This piece that I am choosing to also analyze is similar to the film Freedom Writers. This film is called Dangerous Minds. The teacher in this movie, LouAnne Johnson, played by Michelle Pfeiffer, takes a teaching position at a school with mostly African American Students and Latina/o students who come from low income families and racially segregated neighborhoods that are full of drugs and gangs. These students give her a hard time at first. They do not want to accept the help that she wanted to offer to them. The New York Times review on this movie talked about her connections with the students and how at one scene she offers to take them out to eat and how she makes one phone calls and just helping them solve there problems2. She has offered a helping hand and eventually these students give in and take that hand and accept the help. One scene in the film as a parent that comes to talk to Ms. Johnson and calls her out on giving her kid all these assignments and calling it useless because she is not trying to raise a doctor or lawyer. However, Ms. Johnson never gives up she continues to fight for the students and help them. The kind of background that these students are coming from at home reflect how they do in school and what they want to strive to be and how successful they want to be. These students if they wanted, they accepted the help. 

Once again, referring back to my initial thoughts. It was true that these students refused the help at first and did not want to listen but eventually they are giving in. There’s a patter that is seen that the pop culture media wants their audience to see the attitudes that the low income students are giving and the hard working teacher that is passionate about her students and then that eventually leading to the students success. It’s a pattern that can be seen in the Freedom Writers and Dangerous Minds.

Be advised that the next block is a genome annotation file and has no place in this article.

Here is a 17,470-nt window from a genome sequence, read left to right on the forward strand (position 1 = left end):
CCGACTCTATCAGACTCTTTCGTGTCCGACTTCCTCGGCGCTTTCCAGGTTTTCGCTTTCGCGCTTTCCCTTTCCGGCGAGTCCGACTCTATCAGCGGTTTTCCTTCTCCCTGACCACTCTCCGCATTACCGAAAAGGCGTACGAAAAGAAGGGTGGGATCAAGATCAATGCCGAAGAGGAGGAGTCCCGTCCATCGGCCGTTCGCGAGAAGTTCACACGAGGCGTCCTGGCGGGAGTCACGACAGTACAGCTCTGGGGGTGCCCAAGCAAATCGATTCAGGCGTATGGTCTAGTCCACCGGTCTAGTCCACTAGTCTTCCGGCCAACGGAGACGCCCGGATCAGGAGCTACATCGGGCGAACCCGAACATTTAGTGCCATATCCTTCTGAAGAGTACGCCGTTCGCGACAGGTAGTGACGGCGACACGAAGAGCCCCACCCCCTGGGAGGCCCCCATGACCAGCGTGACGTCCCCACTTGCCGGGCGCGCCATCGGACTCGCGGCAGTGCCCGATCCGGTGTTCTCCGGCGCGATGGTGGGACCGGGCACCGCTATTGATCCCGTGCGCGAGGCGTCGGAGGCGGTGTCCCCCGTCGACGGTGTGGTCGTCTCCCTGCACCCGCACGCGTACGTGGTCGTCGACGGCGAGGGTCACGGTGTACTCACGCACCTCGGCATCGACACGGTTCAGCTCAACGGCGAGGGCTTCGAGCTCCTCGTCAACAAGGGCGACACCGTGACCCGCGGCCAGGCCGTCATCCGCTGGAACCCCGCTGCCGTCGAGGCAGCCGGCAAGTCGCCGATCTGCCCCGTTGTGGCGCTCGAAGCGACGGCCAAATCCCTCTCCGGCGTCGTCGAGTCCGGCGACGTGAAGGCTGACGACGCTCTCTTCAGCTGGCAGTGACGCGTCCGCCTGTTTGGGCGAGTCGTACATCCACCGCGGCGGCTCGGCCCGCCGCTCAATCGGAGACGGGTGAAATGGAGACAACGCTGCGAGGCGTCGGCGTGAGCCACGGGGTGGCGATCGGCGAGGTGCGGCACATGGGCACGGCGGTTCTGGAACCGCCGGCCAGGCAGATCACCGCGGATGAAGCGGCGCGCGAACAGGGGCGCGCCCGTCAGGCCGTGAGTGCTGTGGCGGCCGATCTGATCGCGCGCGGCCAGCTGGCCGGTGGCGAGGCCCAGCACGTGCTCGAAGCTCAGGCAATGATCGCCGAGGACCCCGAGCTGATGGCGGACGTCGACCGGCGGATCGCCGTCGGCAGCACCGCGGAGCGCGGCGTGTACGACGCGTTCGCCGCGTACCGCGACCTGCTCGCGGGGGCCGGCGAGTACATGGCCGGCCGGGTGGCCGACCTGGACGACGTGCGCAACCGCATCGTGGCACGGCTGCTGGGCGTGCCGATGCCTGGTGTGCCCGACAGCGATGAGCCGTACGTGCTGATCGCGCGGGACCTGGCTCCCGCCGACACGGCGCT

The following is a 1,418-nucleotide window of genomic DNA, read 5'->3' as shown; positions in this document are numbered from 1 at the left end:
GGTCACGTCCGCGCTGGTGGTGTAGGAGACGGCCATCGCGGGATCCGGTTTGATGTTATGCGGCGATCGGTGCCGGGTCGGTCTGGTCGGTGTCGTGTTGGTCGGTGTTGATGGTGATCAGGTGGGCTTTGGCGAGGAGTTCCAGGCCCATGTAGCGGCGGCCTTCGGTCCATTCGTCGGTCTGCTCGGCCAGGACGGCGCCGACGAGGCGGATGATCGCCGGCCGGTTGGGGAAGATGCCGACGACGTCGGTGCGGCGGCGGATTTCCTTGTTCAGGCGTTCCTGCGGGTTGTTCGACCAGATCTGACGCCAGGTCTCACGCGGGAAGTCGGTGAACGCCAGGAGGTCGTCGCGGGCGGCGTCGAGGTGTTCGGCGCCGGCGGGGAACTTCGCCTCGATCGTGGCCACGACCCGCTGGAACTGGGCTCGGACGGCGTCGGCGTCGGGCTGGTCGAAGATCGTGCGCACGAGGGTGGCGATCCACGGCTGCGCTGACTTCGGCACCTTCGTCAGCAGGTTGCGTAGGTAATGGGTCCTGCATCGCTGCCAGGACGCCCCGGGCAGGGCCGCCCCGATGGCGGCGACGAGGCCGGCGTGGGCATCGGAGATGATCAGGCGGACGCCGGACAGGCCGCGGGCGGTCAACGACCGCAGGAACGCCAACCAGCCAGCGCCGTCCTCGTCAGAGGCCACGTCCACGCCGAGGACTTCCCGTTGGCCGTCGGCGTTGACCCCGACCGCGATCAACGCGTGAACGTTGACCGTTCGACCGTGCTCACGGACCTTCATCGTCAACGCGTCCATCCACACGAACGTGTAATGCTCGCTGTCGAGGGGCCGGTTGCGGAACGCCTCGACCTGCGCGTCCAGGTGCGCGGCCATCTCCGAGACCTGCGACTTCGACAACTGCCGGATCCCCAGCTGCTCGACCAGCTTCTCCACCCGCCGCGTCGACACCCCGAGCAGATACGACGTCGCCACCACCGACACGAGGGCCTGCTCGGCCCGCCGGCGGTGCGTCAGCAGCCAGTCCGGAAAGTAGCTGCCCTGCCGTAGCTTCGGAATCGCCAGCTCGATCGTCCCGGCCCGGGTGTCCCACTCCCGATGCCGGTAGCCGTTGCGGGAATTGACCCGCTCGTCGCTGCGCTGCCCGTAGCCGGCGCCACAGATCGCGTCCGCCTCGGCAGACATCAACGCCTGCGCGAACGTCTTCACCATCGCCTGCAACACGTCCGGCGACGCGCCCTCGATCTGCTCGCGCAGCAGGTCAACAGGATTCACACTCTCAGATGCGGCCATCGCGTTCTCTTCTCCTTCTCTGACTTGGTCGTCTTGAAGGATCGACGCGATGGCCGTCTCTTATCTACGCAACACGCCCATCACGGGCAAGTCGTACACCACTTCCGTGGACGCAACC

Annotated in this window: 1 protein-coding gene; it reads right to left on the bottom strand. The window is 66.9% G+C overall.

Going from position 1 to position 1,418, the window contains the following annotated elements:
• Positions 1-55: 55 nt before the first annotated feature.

Ellen Degeneres:

ellendegeneresThis piece that I am choosing to analyze is different from my past two. This is a segment from the Ellen Degeneres Show. Ellen is known to help a lot of people out when they are in need or when they have done something good. A lot of those that need help get a surprise from her. This particular segment is about teachers at Whitney Achievement Elementary School in Frayser Memphis, Tennessee. This school is home to low income families that has this program that walks their students home because many of their students do walk home alone. These students have aspirations to go to college and want the help. This is a difference than how both the films Freedom Writers and Dangerous Minds portray students of low income. These kids in this segment want to go to college and aspire to be lawyers, teachers, chefs, etc. Also, a difference is that these students are willing to take the help right away because they know that this help that Ellen is giving to them will truly be helpful for them.

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When it comes to pop culture movies, the audience can see that the pattern that I mentioned earlier, students being difficult to accept the help. However, it differs in tv shows such as the Ellen Degeneres Show. This is where my point of help needing to be wanted is wrong because here it can be seen that these students want the help and are asking for the help.

Conclusion: